The motion to go ahead with the confirmation vote by the full Senate needed 60 votes, but fell short of the required number by just one vote with almost all Republican senators voting against it. At the last moment, the Senate majority leader Democratic Senator Harry Reid changed his vote to "nay", to allow himself to bring the nomination up for another vote at any time.
The final tally thus became 58 to 40. This means that if and when the senators vote on the nomination as such (which requires a simple majority of 51 votes), Chuck Hagel will be easily confirmed as defense secretary.
The GOP senators did their best to deny that the vote was a filibuster. They primarily demanded that the administration disclose more details concerning the September 2012 attack on the US consulate in Benghazi when four Americans including the US ambassador to Libya Chris Stevens were killed. Also questioned was Chuck Hagel's stance on the notorious "Iranian nuclear problem" and his former comments with criticism of the Israeli lobby in Washington. In the Republican view, Hagel may be too soft on Iran and not supportive enough of Israel.
Critics of the Republican vote, including Senator Reid and President Barack Obama indicated that the vote was a tragic mistake at a time when the US is getting ready for a pullout of troops from Afghanistan, and that leaving the US military without a Pentagon chief would further endanger the world in this period of uncertainty.
Trying to tone down such worries, current Defense Secretary Leon Panetta said that despite his overtly demonstrated desire to get back to growing walnuts on his Californian estate, he is ready to work as defense secretary until Chuck Hagel's nomination is confirmed.
In trying to answer whether the GOP vote was a filibuster or not, it would be useful to look at the issues raised as objections to the go-ahead motion.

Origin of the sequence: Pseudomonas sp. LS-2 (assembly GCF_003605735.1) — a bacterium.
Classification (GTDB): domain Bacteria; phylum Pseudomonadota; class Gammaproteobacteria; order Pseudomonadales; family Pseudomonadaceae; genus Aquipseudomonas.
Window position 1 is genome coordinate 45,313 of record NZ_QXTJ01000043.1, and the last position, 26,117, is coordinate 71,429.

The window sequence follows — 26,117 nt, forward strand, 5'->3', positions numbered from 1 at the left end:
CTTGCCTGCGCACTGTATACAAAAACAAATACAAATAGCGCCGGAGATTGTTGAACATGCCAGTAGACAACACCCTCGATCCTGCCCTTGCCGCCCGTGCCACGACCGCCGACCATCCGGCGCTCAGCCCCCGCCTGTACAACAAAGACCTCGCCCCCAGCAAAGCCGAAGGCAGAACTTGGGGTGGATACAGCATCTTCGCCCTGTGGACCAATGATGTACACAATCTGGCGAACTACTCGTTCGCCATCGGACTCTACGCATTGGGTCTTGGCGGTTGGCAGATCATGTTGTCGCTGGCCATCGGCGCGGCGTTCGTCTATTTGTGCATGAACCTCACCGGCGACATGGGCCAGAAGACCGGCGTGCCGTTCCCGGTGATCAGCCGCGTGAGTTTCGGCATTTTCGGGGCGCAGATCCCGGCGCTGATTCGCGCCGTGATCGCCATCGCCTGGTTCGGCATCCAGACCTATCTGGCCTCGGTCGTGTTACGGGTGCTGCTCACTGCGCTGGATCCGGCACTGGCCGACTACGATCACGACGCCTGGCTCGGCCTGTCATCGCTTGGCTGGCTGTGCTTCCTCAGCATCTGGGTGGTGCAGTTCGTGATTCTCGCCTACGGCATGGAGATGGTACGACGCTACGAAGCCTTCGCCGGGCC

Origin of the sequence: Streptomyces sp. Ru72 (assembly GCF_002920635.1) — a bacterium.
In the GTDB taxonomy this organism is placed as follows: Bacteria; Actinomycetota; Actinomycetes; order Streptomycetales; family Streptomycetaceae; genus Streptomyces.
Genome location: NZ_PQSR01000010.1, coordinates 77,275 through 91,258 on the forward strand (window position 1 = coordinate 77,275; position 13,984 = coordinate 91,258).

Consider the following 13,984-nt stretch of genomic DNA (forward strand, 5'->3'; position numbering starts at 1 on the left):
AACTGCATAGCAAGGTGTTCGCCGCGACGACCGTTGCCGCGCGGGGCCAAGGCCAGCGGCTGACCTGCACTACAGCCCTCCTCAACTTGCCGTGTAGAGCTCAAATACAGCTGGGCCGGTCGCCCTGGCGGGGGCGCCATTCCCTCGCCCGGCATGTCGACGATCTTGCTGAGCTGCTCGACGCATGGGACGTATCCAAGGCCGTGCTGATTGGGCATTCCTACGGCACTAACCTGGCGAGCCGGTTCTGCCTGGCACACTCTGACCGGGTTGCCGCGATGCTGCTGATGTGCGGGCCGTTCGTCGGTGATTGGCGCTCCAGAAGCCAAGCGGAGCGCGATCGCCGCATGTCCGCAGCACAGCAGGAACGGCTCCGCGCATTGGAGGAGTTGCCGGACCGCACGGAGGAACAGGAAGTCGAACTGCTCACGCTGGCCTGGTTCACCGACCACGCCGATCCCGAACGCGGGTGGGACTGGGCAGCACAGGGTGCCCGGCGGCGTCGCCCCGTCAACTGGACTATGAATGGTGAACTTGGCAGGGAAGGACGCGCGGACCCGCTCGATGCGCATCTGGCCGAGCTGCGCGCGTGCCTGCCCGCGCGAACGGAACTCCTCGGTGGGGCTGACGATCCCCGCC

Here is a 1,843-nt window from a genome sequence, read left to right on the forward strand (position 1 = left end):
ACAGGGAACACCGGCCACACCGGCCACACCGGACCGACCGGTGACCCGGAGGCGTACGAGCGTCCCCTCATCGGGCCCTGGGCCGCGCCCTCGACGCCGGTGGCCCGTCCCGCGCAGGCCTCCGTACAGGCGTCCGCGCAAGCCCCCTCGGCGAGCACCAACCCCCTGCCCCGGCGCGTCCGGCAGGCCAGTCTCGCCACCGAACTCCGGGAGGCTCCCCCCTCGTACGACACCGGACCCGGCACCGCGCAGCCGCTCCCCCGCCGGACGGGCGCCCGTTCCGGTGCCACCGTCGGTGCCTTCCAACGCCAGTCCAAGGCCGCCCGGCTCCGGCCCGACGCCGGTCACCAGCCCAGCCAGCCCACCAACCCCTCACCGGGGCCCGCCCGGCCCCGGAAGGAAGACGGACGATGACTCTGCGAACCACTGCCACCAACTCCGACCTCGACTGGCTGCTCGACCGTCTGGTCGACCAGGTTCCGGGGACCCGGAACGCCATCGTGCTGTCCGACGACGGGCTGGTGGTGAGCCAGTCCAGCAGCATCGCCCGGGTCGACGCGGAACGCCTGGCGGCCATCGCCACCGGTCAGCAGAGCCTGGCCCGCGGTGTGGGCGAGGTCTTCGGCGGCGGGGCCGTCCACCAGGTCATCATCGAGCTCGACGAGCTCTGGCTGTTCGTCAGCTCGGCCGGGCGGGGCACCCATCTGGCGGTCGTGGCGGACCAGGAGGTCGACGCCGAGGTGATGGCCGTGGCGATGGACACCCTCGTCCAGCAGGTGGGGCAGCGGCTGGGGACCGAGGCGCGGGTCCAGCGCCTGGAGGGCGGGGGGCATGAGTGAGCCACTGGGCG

Indeed, the issue of the Benghazi attack has neither rhyme nor reason in it. Chuck Hagel did not hold any official position at the time and is in no way responsible for it. So, this is simply an attempt of revenge on the failed attempt to reprove former Secretary of State Hillary Clinton who really was the one responsible for the tragedy.
As for other reservations, like "the softness on Iran" and "anti-Israelism", the following considerations should be kept in mind.
Chuck Hagel is a former two-term Republican Senator, and President Obama's choice of him as a would-be Secretary of Defense could have been looked upon as an attempt to build up a bipartisan approach. But the devil lies in details.
During his tenure as a senator, and George W. Bush's term as president, Chuck Hagel at first supported the US invasion of Iraq, but later became one of the most ardent critics of the war in that country, along with many Democrats. He thus became a kind of renegade in his own party, and the Thursday vote is simply a reprimand by his fellows for the past deeds.
More so, when it comes to foreign policy issues like Iran and Israel, it should be noted that it is not the defense secretary who makes the decisions. They are taken by the President and Commander-in-Chief and executed (until it comes to military combat) by the Secretary of State. At times, though, the Secretary of State may take the initiative of working out crucial decisions, but that again is no business of the defense secretary. His (her) role is to maintain the capability of the military forces in times of peace, and implement the decisions taken at the top in times of war.
So, whether Chuck Hagel is "soft" on Iran and "not supportive enough" of Israel would not matter much. So, the criticism by his former colleagues in the Senate is not really targeting Chuck Hagel, but rather his patron Barack Obama. By doing so, Republicans are trying to overcome the aftermaths of the devastating defeat they suffered in November 2012, and build a foundation for a more decent performance in 2016, when, by most estimates their candidate will have to face Obama's recent Big Sister, who so aptly escaped their scrutiny by resigning just in time.
Boris Volkhonsky, senior research fellow, Russian Institute for Strategic Studies